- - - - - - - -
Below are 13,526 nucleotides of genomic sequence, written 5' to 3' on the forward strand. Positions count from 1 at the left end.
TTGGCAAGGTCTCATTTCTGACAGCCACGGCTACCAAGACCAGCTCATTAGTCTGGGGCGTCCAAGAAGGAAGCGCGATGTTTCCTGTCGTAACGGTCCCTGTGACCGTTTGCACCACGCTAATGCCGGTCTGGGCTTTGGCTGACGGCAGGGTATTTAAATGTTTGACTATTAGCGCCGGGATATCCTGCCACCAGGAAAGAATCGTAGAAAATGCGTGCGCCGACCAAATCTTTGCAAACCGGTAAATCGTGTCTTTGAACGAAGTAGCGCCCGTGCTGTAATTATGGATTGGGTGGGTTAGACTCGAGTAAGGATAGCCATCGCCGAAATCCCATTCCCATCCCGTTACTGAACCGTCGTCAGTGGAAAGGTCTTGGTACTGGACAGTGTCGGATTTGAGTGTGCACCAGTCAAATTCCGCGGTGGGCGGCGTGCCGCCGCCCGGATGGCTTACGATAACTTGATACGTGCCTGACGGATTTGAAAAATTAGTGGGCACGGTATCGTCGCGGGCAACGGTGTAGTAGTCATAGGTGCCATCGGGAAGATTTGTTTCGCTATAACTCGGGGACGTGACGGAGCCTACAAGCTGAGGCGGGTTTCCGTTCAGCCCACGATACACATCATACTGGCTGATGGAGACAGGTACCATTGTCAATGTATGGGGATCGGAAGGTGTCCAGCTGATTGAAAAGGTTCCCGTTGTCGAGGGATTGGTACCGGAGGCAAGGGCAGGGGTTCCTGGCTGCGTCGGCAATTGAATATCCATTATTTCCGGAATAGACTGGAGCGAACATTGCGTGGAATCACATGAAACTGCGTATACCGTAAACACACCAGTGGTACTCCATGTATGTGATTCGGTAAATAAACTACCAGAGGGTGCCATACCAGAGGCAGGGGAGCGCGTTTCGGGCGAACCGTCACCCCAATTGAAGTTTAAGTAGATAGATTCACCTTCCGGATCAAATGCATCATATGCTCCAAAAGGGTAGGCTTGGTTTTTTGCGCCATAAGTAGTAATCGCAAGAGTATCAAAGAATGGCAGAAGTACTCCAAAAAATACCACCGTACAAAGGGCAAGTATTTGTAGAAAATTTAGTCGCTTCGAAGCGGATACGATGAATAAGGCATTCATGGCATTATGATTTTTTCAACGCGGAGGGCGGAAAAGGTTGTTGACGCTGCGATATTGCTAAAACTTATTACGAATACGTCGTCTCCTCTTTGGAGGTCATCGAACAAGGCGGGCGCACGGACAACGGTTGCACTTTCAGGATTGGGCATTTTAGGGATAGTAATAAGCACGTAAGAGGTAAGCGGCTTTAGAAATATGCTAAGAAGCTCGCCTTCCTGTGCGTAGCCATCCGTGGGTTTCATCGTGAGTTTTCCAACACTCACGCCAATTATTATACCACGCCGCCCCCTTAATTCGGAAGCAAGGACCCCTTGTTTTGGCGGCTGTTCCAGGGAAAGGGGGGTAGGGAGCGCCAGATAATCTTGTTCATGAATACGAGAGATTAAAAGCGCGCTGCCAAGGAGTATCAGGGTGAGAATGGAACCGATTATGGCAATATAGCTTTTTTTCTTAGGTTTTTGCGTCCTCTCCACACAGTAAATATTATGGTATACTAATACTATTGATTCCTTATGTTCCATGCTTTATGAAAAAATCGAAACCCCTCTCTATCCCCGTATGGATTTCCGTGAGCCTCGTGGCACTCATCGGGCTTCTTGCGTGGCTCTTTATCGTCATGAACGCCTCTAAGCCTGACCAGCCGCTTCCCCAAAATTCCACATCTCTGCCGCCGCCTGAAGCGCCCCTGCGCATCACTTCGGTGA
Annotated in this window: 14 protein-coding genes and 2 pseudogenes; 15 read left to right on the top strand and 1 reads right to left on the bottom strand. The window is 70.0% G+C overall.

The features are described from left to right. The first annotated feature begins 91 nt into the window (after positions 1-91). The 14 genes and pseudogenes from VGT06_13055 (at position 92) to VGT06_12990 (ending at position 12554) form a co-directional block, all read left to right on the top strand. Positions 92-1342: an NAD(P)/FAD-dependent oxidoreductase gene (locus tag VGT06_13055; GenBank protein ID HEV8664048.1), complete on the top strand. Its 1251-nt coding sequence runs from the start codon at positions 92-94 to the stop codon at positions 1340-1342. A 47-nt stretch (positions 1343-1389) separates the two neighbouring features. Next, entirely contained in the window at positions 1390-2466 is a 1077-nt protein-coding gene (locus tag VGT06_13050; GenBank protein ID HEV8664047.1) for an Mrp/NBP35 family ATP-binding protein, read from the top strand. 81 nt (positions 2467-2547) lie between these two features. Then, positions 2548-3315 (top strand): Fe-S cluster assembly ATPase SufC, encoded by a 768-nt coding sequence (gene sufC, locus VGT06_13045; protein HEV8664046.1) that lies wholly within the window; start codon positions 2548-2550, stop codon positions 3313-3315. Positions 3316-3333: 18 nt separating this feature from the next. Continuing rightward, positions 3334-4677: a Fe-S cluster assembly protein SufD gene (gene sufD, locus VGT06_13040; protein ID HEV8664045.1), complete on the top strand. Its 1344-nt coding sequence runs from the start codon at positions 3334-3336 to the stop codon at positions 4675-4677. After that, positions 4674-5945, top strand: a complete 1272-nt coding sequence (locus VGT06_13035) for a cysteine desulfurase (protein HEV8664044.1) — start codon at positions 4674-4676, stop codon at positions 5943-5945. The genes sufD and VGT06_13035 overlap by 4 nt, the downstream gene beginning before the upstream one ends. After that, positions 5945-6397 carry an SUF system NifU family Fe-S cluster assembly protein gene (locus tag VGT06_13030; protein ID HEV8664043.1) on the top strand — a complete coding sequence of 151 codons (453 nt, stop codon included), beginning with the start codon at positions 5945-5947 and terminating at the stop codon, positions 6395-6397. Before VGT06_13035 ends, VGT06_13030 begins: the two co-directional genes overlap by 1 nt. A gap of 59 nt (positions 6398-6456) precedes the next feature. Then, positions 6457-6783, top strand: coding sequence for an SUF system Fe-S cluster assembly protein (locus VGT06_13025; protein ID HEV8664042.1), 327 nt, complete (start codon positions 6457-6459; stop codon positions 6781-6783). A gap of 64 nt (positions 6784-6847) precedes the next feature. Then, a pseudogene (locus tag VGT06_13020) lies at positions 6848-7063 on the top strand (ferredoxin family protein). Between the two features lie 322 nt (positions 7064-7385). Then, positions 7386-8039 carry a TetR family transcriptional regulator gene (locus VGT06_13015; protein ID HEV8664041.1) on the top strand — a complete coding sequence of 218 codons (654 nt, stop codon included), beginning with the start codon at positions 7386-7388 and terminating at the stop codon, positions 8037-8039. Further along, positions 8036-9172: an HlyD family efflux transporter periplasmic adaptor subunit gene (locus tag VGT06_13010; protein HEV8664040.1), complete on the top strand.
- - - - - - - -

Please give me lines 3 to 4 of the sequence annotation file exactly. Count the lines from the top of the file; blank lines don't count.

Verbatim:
Annotated in this window: 14 protein-coding genes and 2 pseudogenes; 15 read left to right on the top strand and 1 reads right to left on the bottom strand. The window is 70.0% G+C overall.

The features are described from left to right. The first annotated feature begins 91 nt into the window (after positions 1-91). The 14 genes and pseudogenes from VGT06_13055 (at position 92) to VGT06_12990 (ending at position 12554) form a co-directional block, all read left to right on the top strand. Positions 92-1342: an NAD(P)/FAD-dependent oxidoreductase gene (locus tag VGT06_13055; GenBank protein ID HEV8664048.1), complete on the top strand. Its 1251-nt coding sequence runs from the start codon at positions 92-94 to the stop codon at positions 1340-1342. A 47-nt stretch (positions 1343-1389) separates the two neighbouring features. Next, entirely contained in the window at positions 1390-2466 is a 1077-nt protein-coding gene (locus tag VGT06_13050; GenBank protein ID HEV8664047.1) for an Mrp/NBP35 family ATP-binding protein, read from the top strand. 81 nt (positions 2467-2547) lie between these two features. Then, positions 2548-3315 (top strand): Fe-S cluster assembly ATPase SufC, encoded by a 768-nt coding sequence (gene sufC, locus VGT06_13045; protein HEV8664046.1) that lies wholly within the window; start codon positions 2548-2550, stop codon positions 3313-3315. Positions 3316-3333: 18 nt separating this feature from the next. Continuing rightward, positions 3334-4677: a Fe-S cluster assembly protein SufD gene (gene sufD, locus VGT06_13040; protein ID HEV8664045.1), complete on the top strand. Its 1344-nt coding sequence runs from the start codon at positions 3334-3336 to the stop codon at positions 4675-4677. After that, positions 4674-5945, top strand: a complete 1272-nt coding sequence (locus VGT06_13035) for a cysteine desulfurase (protein HEV8664044.1) — start codon at positions 4674-4676, stop codon at positions 5943-5945. The genes sufD and VGT06_13035 overlap by 4 nt, the downstream gene beginning before the upstream one ends. After that, positions 5945-6397 carry an SUF system NifU family Fe-S cluster assembly protein gene (locus tag VGT06_13030; protein ID HEV8664043.1) on the top strand — a complete coding sequence of 151 codons (453 nt, stop codon included), beginning with the start codon at positions 5945-5947 and terminating at the stop codon, positions 6395-6397. Before VGT06_13035 ends, VGT06_13030 begins: the two co-directional genes overlap by 1 nt. A gap of 59 nt (positions 6398-6456) precedes the next feature. Then, positions 6457-6783, top strand: coding sequence for an SUF system Fe-S cluster assembly protein (locus VGT06_13025; protein ID HEV8664042.1), 327 nt, complete (start codon positions 6457-6459; stop codon positions 6781-6783). A gap of 64 nt (positions 6784-6847) precedes the next feature. Then, a pseudogene (locus tag VGT06_13020) lies at positions 6848-7063 on the top strand (ferredoxin family protein). Between the two features lie 322 nt (positions 7064-7385). Then, positions 7386-8039 carry a TetR family transcriptional regulator gene (locus VGT06_13015; protein ID HEV8664041.1) on the top strand — a complete coding sequence of 218 codons (654 nt, stop codon included), beginning with the start codon at positions 7386-7388 and terminating at the stop codon, positions 8037-8039. Further along, positions 8036-9172: an HlyD family efflux transporter periplasmic adaptor subunit gene (locus tag VGT06_13010; protein HEV8664040.1), complete on the top strand.